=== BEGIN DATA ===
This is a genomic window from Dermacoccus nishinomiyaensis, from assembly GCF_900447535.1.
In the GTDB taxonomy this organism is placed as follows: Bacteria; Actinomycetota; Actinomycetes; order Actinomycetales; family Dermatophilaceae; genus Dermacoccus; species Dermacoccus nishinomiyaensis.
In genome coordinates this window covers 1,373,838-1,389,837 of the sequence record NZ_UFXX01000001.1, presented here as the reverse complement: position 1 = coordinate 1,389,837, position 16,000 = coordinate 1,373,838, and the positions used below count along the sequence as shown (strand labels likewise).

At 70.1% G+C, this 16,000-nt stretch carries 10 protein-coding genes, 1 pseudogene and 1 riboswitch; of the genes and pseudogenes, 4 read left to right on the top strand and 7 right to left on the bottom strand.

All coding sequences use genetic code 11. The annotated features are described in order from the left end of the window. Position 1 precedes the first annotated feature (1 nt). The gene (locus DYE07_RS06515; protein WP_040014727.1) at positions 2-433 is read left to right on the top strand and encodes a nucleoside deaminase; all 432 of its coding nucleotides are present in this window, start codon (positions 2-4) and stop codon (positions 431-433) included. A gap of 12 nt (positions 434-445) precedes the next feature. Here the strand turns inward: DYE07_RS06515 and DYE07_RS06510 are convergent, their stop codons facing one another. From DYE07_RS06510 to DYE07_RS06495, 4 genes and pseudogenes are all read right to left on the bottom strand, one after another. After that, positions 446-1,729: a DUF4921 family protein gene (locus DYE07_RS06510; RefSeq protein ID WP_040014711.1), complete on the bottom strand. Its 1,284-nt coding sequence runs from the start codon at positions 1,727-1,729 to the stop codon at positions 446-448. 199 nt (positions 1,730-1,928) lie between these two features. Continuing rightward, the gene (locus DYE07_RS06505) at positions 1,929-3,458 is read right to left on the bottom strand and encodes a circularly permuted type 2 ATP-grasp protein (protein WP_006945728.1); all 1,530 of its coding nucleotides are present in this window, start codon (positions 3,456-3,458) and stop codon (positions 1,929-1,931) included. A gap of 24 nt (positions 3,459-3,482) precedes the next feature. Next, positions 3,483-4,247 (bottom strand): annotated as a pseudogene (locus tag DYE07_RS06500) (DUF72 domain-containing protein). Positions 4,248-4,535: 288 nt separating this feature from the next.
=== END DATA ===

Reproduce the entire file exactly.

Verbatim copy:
This is a genomic window from Dermacoccus nishinomiyaensis, from assembly GCF_900447535.1.
In the GTDB taxonomy this organism is placed as follows: Bacteria; Actinomycetota; Actinomycetes; order Actinomycetales; family Dermatophilaceae; genus Dermacoccus; species Dermacoccus nishinomiyaensis.
In genome coordinates this window covers 1,373,838-1,389,837 of the sequence record NZ_UFXX01000001.1, presented here as the reverse complement: position 1 = coordinate 1,389,837, position 16,000 = coordinate 1,373,838, and the positions used below count along the sequence as shown (strand labels likewise).

At 70.1% G+C, this 16,000-nt stretch carries 10 protein-coding genes, 1 pseudogene and 1 riboswitch; of the genes and pseudogenes, 4 read left to right on the top strand and 7 right to left on the bottom strand.

All coding sequences use genetic code 11. The annotated features are described in order from the left end of the window. Position 1 precedes the first annotated feature (1 nt). The gene (locus DYE07_RS06515; protein WP_040014727.1) at positions 2-433 is read left to right on the top strand and encodes a nucleoside deaminase; all 432 of its coding nucleotides are present in this window, start codon (positions 2-4) and stop codon (positions 431-433) included. A gap of 12 nt (positions 434-445) precedes the next feature. Here the strand turns inward: DYE07_RS06515 and DYE07_RS06510 are convergent, their stop codons facing one another. From DYE07_RS06510 to DYE07_RS06495, 4 genes and pseudogenes are all read right to left on the bottom strand, one after another. After that, positions 446-1,729: a DUF4921 family protein gene (locus DYE07_RS06510; RefSeq protein ID WP_040014711.1), complete on the bottom strand. Its 1,284-nt coding sequence runs from the start codon at positions 1,727-1,729 to the stop codon at positions 446-448. 199 nt (positions 1,730-1,928) lie between these two features. Continuing rightward, the gene (locus DYE07_RS06505) at positions 1,929-3,458 is read right to left on the bottom strand and encodes a circularly permuted type 2 ATP-grasp protein (protein WP_006945728.1); all 1,530 of its coding nucleotides are present in this window, start codon (positions 3,456-3,458) and stop codon (positions 1,929-1,931) included. A gap of 24 nt (positions 3,459-3,482) precedes the next feature. Next, positions 3,483-4,247 (bottom strand): annotated as a pseudogene (locus tag DYE07_RS06500) (DUF72 domain-containing protein). Positions 4,248-4,535: 288 nt separating this feature from the next.